• Has been attributed to myxoid degeneration (the process in which the connective tissues are replaced by a gelatinous substance) with fibrous tissue deposits and increased vascularity rather than acute inflammation of the synovial lining. This deposition results in thickening of the tendon sheath, painfully entrapping the abductor pollicis longus and extensor pollicis brevis tendons.
  • It is associated with repetitive wrist motion, specifically motion requiring thumb radial abduction and simultaneous extension and radial wrist deviation.
  • The classic patient population is mothers of newborns who are repeatedly lifting a newborn with thumbs radially abducted and wrists going from ulnar to radial deviation.
  • The most common cause is chronic overuse.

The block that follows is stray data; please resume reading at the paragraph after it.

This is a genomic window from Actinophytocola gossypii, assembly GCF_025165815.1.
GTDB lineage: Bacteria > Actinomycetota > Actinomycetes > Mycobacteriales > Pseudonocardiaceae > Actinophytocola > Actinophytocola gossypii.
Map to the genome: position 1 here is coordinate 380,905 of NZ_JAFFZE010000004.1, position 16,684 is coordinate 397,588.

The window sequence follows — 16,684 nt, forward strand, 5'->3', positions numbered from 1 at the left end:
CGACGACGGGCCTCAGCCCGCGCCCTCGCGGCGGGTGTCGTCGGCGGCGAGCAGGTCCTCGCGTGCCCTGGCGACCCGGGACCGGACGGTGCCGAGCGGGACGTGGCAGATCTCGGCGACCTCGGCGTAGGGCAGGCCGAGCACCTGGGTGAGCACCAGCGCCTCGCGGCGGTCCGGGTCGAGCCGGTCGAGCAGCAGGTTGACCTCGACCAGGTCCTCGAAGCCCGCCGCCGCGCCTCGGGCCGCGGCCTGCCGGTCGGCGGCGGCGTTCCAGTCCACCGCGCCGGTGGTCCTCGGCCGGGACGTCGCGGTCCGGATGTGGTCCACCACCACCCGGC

• Activities such as golfing, playing the piano, fly fishing, carpentry, office workers and musicians can lead to chronic overuse injuries.
  • Repetitive gripping, grasping, clenching, pinching, or wringing of objects can cause inflammation of the tendons and tendon sheaths and narrows the first dorsal compartment and causes limitation of motion of the tendons. If left untreated, the inflammation and progressive narrowing (stenosis) can lead to scarring that further limits thumb motion. [4][5][6]

Epidemiology[edit | edit source]

  • The estimated prevalence of de Quervain tenosynovitis is about 0.5% in men and 1.3% in women with peak prevalence among those in their forties and fifties.
  • It may be seen more commonly in individuals with a history of medial or lateral epicondylitis.
  • Bilateral involvement is often reported in new mothers or child care providers in whom spontaneous resolution typically occurs once lifting of the child is less frequent[7]